The January WASDE report will at least be delayed, if not skipped, due to the government shutdown. (In 2013, USDA did not publish an October report due to a shutdown that lasted from Oct. 1 to Oct. 17.) The January report is one the corn trade would rather not miss, as USDA nearly always adjusts the current season’s yield and harvested acreage. Speculation is leaning toward a modest reduction in 2018/19 corn yield and harvested acreage.
Since yields jumped in 2014/15, USDA has usually lowered yield in the January report, although last January brought a 1.2 bushel-per-acre increase. Harvested acreage has held steady or seen slight reductions. With this season’s corn harvest already estimated at a low 81.8 million acres, we don’t expect much reduction to acreage, even with the slowdown in harvest that occurred in October. Yield might be somewhat impacted by harvest conditions, as crop condition declined a little after late September—and yet, 68 percent of the crop was still rated good to excellent at the end of October. Considering these factors, we expect corn yield to decline by about half a bushel per acre from the December number, to around 178.4 bpa. If harvested acreage holds steady around 81.8 million acres, production would decline less than half a percent from the December forecast, to 14.6 billion bushels.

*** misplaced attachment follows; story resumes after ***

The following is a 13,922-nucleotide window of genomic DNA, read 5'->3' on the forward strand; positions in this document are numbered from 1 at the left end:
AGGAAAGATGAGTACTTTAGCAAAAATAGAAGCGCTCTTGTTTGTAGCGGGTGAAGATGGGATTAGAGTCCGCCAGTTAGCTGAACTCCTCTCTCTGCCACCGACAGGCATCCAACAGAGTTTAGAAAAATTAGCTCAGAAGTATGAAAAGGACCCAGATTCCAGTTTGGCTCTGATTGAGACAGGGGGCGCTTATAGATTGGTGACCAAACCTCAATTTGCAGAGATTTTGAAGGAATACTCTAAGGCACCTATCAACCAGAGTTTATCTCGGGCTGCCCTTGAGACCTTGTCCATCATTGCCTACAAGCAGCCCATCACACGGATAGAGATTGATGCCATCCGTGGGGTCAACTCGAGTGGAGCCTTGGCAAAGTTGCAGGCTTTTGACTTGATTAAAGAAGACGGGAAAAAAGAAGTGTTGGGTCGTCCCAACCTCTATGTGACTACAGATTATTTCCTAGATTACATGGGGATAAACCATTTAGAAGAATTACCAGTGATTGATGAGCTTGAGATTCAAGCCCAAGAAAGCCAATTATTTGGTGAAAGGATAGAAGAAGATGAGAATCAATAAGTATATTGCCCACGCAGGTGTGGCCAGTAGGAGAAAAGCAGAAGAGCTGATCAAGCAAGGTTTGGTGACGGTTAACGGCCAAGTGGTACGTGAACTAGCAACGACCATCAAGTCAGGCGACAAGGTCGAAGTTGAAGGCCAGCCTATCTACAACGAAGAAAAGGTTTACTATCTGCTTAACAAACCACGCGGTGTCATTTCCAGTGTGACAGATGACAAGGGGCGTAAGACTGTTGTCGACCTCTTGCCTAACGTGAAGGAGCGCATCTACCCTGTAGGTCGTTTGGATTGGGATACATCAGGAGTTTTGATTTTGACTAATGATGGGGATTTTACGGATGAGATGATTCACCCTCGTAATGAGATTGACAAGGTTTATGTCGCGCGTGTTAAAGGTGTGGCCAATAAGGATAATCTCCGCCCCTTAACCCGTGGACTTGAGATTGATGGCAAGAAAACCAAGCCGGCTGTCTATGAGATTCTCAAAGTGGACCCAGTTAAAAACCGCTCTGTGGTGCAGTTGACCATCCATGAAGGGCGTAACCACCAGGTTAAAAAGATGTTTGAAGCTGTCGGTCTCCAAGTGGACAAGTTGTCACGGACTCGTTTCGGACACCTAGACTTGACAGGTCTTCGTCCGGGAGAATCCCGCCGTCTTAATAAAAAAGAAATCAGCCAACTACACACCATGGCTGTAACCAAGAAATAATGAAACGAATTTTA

Corn crop condition vs. harvest progress
Note: Index scores above 350 indicate overall good to excellent condition for the U.S. crop
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